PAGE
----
As you may expect, my family has its own share of secret recipes. The one which I most strongly associate with home is my dad’s recipe for Connecticut Supper. It’s been my dad’s signature recipe for as long as I can remember. Even now, when we go home for a visit, my dad eagerly prepares Connecticut Supper or he retrieves a tin from the freezer, saved for that very occasion. Either way, it’s almost always waiting for us. It feels like home.

My dad can’t recall the exact origin of the recipe, though he’s pretty sure it was originally found in an old Betty Crocker cookbook circa 1970’s, or something of the like. As far as the name, there is no explanation for that either. It is what it is; Connecticut Supper. And Connecticut Supper is a beefy, cheesy, potato-laden casserole which is pure cold-weather comfort food. This is a Sunday dinner type of meal; a one-dish meal, bubbly hot out of the oven and perfect for a crowd.

Now, we’re all friends here, so I’m going to trust you with my family secret. This is just between us. Shhhh…


Connecticut Supper


  • 2 large Onions, chopped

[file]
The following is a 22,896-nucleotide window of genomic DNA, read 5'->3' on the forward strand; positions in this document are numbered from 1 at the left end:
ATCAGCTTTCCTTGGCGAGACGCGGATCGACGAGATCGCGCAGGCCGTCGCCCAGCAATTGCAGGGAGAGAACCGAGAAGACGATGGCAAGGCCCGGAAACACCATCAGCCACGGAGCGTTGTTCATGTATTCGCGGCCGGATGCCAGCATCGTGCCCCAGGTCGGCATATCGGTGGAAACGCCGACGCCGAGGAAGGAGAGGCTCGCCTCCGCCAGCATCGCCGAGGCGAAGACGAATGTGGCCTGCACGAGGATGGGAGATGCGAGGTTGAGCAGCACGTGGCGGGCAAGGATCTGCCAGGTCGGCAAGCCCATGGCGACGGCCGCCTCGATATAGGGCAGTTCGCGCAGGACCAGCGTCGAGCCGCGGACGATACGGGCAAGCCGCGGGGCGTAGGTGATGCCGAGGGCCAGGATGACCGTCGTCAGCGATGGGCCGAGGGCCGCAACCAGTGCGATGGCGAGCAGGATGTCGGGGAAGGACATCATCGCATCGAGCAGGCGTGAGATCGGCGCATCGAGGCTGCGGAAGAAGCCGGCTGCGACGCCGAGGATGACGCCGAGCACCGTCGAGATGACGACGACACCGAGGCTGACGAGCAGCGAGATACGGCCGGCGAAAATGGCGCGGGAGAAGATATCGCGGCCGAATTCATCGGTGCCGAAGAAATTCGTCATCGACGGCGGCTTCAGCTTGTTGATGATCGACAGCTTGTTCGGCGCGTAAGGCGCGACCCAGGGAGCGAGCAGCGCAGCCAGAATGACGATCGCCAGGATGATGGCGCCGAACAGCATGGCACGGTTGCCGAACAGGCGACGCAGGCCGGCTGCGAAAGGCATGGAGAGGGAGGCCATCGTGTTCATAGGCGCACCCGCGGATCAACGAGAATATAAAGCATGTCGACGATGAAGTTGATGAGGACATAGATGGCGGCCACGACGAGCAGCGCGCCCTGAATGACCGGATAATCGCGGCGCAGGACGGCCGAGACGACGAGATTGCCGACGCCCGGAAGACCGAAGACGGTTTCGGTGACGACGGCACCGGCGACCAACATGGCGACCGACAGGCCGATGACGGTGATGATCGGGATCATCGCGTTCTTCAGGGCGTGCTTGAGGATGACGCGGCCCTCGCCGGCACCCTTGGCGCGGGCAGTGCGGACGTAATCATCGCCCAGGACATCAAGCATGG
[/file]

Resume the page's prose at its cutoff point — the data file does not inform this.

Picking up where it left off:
• 2 Tbsp Vegetable Oil
  • 2 pounds Stew Beef, cut into 1″ cubes
  • 1 cup Water
  • 2 cups Mushrooms, sliced*
  • 2-3 Potatoes, peeled and sliced
  • 1 cup Sour Cream
  • 1 can Cream of Mushroom Soup
  • 3/4 cup Milk
  • Salt and Pepper
  • 10 ounce bar of Sharp Cheddar, grated
  • 1 – 1 1/2 cup Wheaties, crushed

*My dad recommends finding your mushrooms at the grocery store, not from your lawn.


Heat oil in a large saucepan or dutch oven over medium heat. Add the onions and cook for 5-7 minutes until the onions are tender and lightly browned. Season the beef with salt and pepper. Add the beef to the onions. Cook for a few minutes, until the beef is lightly browned. Pour the water over the mixture. Cover and gently simmer for about 50 minutes.

Preheat oven to 350 degrees. Pour the beef, onions, and cooking liquid into a large (13×9) baking dish. Arrange the mushroom slices in an even layer over the beef. Arrange the potatoes in an even layer over the mushrooms. In a small bowl, combine the sour cream, cream of mushroom soup, and milk. Season with salt and pepper, to taste. Spread the mixture over the potatoes. Top with cheddar cheese, then crushed Wheaties. Bake for 1 1/2 – 2 hours. Allow to cool for about 15 minutes before serving.


This blog post will self-destruct upon reading.

What’s your family’s secret recipe? Will you share it with me?